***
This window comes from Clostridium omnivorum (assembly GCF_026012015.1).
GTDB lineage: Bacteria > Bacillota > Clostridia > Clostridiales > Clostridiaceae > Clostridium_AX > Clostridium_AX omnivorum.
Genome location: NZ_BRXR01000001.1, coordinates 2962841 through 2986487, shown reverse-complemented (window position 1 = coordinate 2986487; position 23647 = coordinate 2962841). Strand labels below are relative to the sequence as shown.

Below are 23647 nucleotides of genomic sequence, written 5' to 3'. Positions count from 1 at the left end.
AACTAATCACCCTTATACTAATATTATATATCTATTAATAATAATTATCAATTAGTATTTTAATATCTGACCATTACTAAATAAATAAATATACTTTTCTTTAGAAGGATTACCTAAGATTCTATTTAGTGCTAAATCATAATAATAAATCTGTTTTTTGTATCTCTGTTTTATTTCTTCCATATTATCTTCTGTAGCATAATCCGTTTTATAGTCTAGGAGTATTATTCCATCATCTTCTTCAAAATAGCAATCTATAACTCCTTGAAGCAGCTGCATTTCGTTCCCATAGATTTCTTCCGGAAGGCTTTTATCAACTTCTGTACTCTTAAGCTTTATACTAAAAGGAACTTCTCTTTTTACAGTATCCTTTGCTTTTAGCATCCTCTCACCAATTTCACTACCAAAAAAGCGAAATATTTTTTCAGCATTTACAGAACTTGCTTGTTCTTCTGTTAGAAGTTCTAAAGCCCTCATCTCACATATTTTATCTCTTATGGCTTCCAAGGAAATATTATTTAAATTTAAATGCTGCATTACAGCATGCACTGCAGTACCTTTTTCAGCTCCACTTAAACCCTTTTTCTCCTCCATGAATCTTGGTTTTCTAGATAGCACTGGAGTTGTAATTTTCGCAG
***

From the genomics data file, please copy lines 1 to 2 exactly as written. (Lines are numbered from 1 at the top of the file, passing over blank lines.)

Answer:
This window comes from Clostridium omnivorum (assembly GCF_026012015.1).
GTDB lineage: Bacteria > Bacillota > Clostridia > Clostridiales > Clostridiaceae > Clostridium_AX > Clostridium_AX omnivorum.